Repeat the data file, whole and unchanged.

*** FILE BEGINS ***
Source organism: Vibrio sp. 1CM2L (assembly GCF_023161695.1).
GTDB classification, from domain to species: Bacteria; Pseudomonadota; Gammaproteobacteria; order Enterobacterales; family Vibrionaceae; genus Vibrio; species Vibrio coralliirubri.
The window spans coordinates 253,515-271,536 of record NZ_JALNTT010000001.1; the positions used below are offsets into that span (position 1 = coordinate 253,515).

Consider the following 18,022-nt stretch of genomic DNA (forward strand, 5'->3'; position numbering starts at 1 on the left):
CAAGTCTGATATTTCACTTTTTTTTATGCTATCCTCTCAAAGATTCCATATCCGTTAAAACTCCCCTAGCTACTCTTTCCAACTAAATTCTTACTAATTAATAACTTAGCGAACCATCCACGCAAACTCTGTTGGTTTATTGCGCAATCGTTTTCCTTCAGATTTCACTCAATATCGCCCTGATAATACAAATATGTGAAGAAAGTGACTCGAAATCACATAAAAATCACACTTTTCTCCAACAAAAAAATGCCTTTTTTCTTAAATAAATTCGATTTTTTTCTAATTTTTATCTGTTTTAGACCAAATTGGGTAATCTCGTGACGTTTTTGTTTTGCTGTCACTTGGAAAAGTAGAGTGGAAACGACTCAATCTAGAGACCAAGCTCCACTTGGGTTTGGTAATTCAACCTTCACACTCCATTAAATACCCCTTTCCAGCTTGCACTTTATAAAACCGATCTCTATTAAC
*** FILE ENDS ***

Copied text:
Source organism: Vibrio sp. 1CM2L (assembly GCF_023161695.1).
GTDB classification, from domain to species: Bacteria; Pseudomonadota; Gammaproteobacteria; order Enterobacterales; family Vibrionaceae; genus Vibrio; species Vibrio coralliirubri.
The window spans coordinates 253,515-271,536 of record NZ_JALNTT010000001.1; the positions used below are offsets into that span (position 1 = coordinate 253,515).

Consider the following 18,022-nt stretch of genomic DNA (forward strand, 5'->3'; position numbering starts at 1 on the left):
CAAGTCTGATATTTCACTTTTTTTTATGCTATCCTCTCAAAGATTCCATATCCGTTAAAACTCCCCTAGCTACTCTTTCCAACTAAATTCTTACTAATTAATAACTTAGCGAACCATCCACGCAAACTCTGTTGGTTTATTGCGCAATCGTTTTCCTTCAGATTTCACTCAATATCGCCCTGATAATACAAATATGTGAAGAAAGTGACTCGAAATCACATAAAAATCACACTTTTCTCCAACAAAAAAATGCCTTTTTTCTTAAATAAATTCGATTTTTTTCTAATTTTTATCTGTTTTAGACCAAATTGGGTAATCTCGTGACGTTTTTGTTTTGCTGTCACTTGGAAAAGTAGAGTGGAAACGACTCAATCTAGAGACCAAGCTCCACTTGGGTTTGGTAATTCAACCTTCACACTCCATTAAATACCCCTTTCCAGCTTGCACTTTATAAAACCGATCTCTATTAAC